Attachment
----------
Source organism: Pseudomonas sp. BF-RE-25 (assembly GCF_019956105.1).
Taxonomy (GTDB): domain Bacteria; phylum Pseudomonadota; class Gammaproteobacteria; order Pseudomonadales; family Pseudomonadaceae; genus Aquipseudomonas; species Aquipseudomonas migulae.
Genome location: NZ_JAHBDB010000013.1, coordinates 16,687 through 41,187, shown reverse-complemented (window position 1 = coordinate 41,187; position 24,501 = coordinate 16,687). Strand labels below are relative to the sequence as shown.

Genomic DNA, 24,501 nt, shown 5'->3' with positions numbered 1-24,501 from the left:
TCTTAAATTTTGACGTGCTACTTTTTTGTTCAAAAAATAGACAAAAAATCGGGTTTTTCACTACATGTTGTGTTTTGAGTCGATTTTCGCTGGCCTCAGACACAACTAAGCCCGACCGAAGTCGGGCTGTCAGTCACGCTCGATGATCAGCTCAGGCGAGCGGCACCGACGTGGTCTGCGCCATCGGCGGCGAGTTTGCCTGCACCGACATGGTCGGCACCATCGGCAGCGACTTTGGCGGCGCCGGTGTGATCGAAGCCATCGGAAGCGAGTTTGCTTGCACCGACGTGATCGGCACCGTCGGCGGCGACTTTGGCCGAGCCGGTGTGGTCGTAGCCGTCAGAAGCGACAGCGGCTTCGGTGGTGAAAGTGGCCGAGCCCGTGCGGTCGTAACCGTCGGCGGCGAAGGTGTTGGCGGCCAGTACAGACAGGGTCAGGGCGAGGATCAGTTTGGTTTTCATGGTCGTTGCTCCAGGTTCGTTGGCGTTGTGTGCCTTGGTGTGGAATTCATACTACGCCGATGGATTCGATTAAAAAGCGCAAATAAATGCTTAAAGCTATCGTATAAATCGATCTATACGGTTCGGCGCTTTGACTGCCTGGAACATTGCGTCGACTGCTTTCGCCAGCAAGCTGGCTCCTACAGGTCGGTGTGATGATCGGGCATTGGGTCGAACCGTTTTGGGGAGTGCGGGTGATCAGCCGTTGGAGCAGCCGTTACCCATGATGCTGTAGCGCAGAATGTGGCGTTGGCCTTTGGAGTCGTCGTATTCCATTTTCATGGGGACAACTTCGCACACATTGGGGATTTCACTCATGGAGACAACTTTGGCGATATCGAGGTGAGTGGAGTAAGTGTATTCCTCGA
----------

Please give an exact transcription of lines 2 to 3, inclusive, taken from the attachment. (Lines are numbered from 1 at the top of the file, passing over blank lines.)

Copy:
Taxonomy (GTDB): domain Bacteria; phylum Pseudomonadota; class Gammaproteobacteria; order Pseudomonadales; family Pseudomonadaceae; genus Aquipseudomonas; species Aquipseudomonas migulae.
Genome location: NZ_JAHBDB010000013.1, coordinates 16,687 through 41,187, shown reverse-complemented (window position 1 = coordinate 41,187; position 24,501 = coordinate 16,687). Strand labels below are relative to the sequence as shown.